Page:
Blair shook his head. "That was just a coincidence, Jim. It's more likely, given your reaction to her, that it was you who drew her."

Jim shrugged. "Whatever. But the fact is, Chief, that Incacha saw something special in you the first minute he laid eyes on you. He assumed right away you had taken over his role as my guide. And then, when he was..." Jim paused, the memory still causing him pain. "When he was dying, he passed on the way of the shaman to you. Believe me, to him that was a big thing. He wouldn't have done that if he didn't think you had the necessary ability. Being a shaman is a big deal to the Chopec." He paused. "Do you get what I'm saying here?"

Blair nodded, his expression serious. "Maybe. I think so. I don't necessarily agree with you, man, but I'm listening."

"Okay. Good. Now there's more I need to say, and you're maybe not going to like it. Just hear me out, okay?" Blair nodded. "I have to admit I've never been completely straight with you. There's a lot I've held back from you about these senses. All the tests you did, they never even scratched the surface. I'll be honest with you now - that damned dissertation always got in the way. I resented the hell out of it, of having my life dissected and reduced to words on a page, when what I really wanted was so much more with you, to share it all with you, like I did with Incacha; to work on ways of making it even better. But I didn't; because I was never sure that I wasn't anything more than a lab rat to you."

Stricken, Blair said, "Jim. You were always more than that. You're incredible, man. I can't deny that what you can do is awesome to me. But you're my friend too; you have been for a long time now. And that was always the most important thing to me."

Jim nodded. "I know, Chief. I know that. How could I not know that after what you've done? You've put yourself through hell, giving up everything for me, and I'm just sorry it had to come to this before I finally got it."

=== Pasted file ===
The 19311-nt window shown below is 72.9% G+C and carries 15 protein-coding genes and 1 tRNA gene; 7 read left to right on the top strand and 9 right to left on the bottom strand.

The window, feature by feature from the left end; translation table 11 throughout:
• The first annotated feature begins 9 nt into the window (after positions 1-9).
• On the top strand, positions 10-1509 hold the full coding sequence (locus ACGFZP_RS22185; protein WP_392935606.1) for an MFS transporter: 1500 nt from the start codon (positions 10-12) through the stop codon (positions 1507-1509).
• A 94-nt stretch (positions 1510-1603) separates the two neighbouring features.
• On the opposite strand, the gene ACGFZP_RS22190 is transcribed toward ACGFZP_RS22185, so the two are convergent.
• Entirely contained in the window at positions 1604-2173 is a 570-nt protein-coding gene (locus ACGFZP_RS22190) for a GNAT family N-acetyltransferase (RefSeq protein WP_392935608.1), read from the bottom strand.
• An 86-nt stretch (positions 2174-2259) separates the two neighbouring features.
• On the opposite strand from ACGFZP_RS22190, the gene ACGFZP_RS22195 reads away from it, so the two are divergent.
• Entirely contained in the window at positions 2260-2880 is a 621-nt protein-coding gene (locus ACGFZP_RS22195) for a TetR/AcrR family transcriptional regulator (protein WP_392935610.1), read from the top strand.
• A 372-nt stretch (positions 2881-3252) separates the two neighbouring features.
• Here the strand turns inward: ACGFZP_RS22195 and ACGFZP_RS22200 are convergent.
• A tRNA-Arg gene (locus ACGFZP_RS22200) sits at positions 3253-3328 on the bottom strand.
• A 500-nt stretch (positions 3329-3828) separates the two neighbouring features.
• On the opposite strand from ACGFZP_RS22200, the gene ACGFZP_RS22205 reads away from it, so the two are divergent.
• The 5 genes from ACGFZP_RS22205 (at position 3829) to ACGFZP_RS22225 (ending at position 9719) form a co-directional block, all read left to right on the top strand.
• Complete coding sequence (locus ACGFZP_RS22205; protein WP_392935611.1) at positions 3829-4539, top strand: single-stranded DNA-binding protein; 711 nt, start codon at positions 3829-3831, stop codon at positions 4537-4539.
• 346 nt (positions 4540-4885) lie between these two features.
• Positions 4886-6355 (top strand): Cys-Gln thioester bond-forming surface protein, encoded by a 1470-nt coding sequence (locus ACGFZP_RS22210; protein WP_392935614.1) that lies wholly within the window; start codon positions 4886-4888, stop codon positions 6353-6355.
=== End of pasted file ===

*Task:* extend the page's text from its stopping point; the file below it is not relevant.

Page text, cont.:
Ellison paused, then looked intently at Blair. "Okay. So here's the deal." He said. "I trust you, Sandburg. I trust you with my life. This," he held up their joined hands again, "This connection we have, is very important to me, and the fact is, I don't want to lose it. Come back to Cascade with me, and I'll do my best not to hold out on you any more. I'll tell you the whole truth about my senses from now on. And I won't doubt you again. I'm no saint, you know that. Sometimes I'll screw up. But I'll give it my best shot.

"And in return, I need you to work with me, with my senses. Be my guide, as you were supposed to be all along. Help me be a sentinel to the best of my ability. And Chief, you have to trust me to see you through this mess - to watch your back just as you've always watched mine. Because running away by yourself, refusing to deal with all the shit that has happened, is no solution."

Jim didn't resist when Blair pulled away, his hand opening to let his partner go. Blair walked off a little way, and Ellison purposefully retracted his senses to give him privacy.

Finally, Blair came back. "I don't know if I can be a cop, Jim."

“Then don't. We'll work something else out."

Blair considered a moment, then nodded. "Okay."

"Okay, as in you'll come home?"

"I'll come. But I still have no idea how to deal with everything that's happened, man. It won't be easy."

"It never is. But we'll do it together. Sentinel and guide."

Blair nodded. The sun chose that moment to peep through the cloud, lending a radiance to Sandburg's tentative smile that had been missing for far too long. "Together." He agreed. "Although we have to talk about some of your wild theories in greater depth. And tests! Man, You'll wish you'd never held out on me."

Jim rolled his eyes. "God help me. Sandburg's back!"



The End



The third story in The Dawn to Dark Series can be found here: Twilight of the Soul



Comments are welcome, but absolutely not necessary - all of my stories are offered freely and without obligation. If you do wish to comment below please sign your name/pseudonym if you are not logged-in to Dreamwidth or Open ID, or alternatively you can email me at fluterbev@gmail.com



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Date: 2007-08-01 02:03 pm (UTC)
From: [identity profile] klgrem.livejournal.com
This was a fantastic chapter. I love all the talk from Jim, and Blair threatening more tests just made me smile. :)

I'll have to read the rest later, but I will. Thanks for sharing this. :)

Date: 2007-08-01 08:26 pm (UTC)
From: [identity profile] fluterbev-fic.livejournal.com
Thanks again!